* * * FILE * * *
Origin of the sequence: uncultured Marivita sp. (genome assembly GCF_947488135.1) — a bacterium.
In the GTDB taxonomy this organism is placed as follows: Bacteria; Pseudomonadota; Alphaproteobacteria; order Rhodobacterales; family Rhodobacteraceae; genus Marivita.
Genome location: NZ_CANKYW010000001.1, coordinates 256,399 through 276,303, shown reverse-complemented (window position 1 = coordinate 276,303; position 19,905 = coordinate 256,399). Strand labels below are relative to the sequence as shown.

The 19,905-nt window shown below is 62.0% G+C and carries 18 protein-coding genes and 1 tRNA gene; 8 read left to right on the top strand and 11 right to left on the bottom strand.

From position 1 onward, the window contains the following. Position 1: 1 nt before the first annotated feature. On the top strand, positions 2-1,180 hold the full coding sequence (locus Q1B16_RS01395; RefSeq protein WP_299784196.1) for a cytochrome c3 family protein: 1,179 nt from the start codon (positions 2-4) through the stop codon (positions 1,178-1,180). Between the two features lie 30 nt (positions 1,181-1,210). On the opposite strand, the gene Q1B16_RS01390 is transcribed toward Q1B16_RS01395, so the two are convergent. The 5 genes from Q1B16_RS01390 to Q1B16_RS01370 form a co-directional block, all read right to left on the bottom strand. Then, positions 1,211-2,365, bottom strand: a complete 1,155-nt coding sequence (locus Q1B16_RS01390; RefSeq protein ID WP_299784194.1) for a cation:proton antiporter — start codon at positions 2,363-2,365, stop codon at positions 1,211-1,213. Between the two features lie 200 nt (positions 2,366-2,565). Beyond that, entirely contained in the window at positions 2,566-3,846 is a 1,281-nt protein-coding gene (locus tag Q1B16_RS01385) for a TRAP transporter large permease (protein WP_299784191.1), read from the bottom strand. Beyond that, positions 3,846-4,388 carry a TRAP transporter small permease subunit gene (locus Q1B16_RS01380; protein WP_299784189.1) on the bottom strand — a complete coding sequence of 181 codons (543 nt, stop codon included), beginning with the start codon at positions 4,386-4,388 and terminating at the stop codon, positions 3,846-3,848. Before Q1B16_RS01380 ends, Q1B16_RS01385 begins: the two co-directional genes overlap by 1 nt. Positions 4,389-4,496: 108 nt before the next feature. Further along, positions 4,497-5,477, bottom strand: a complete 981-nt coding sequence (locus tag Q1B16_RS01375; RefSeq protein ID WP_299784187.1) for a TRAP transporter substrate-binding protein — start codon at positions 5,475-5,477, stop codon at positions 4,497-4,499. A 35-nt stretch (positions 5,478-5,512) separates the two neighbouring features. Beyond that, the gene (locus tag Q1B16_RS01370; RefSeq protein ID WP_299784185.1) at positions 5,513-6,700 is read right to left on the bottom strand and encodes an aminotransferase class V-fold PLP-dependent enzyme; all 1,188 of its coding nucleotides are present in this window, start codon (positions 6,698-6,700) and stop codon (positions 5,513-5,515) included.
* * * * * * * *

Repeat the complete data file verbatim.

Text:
Origin of the sequence: uncultured Marivita sp. (genome assembly GCF_947488135.1) — a bacterium.
In the GTDB taxonomy this organism is placed as follows: Bacteria; Pseudomonadota; Alphaproteobacteria; order Rhodobacterales; family Rhodobacteraceae; genus Marivita.
Genome location: NZ_CANKYW010000001.1, coordinates 256,399 through 276,303, shown reverse-complemented (window position 1 = coordinate 276,303; position 19,905 = coordinate 256,399). Strand labels below are relative to the sequence as shown.

The 19,905-nt window shown below is 62.0% G+C and carries 18 protein-coding genes and 1 tRNA gene; 8 read left to right on the top strand and 11 right to left on the bottom strand.

From position 1 onward, the window contains the following. Position 1: 1 nt before the first annotated feature. On the top strand, positions 2-1,180 hold the full coding sequence (locus Q1B16_RS01395; RefSeq protein WP_299784196.1) for a cytochrome c3 family protein: 1,179 nt from the start codon (positions 2-4) through the stop codon (positions 1,178-1,180). Between the two features lie 30 nt (positions 1,181-1,210). On the opposite strand, the gene Q1B16_RS01390 is transcribed toward Q1B16_RS01395, so the two are convergent. The 5 genes from Q1B16_RS01390 to Q1B16_RS01370 form a co-directional block, all read right to left on the bottom strand. Then, positions 1,211-2,365, bottom strand: a complete 1,155-nt coding sequence (locus Q1B16_RS01390; RefSeq protein ID WP_299784194.1) for a cation:proton antiporter — start codon at positions 2,363-2,365, stop codon at positions 1,211-1,213. Between the two features lie 200 nt (positions 2,366-2,565). Beyond that, entirely contained in the window at positions 2,566-3,846 is a 1,281-nt protein-coding gene (locus tag Q1B16_RS01385) for a TRAP transporter large permease (protein WP_299784191.1), read from the bottom strand. Beyond that, positions 3,846-4,388 carry a TRAP transporter small permease subunit gene (locus Q1B16_RS01380; protein WP_299784189.1) on the bottom strand — a complete coding sequence of 181 codons (543 nt, stop codon included), beginning with the start codon at positions 4,386-4,388 and terminating at the stop codon, positions 3,846-3,848. Before Q1B16_RS01380 ends, Q1B16_RS01385 begins: the two co-directional genes overlap by 1 nt. Positions 4,389-4,496: 108 nt before the next feature. Further along, positions 4,497-5,477, bottom strand: a complete 981-nt coding sequence (locus tag Q1B16_RS01375; RefSeq protein ID WP_299784187.1) for a TRAP transporter substrate-binding protein — start codon at positions 5,475-5,477, stop codon at positions 4,497-4,499. A 35-nt stretch (positions 5,478-5,512) separates the two neighbouring features. Beyond that, the gene (locus tag Q1B16_RS01370; RefSeq protein ID WP_299784185.1) at positions 5,513-6,700 is read right to left on the bottom strand and encodes an aminotransferase class V-fold PLP-dependent enzyme; all 1,188 of its coding nucleotides are present in this window, start codon (positions 6,698-6,700) and stop codon (positions 5,513-5,515) included.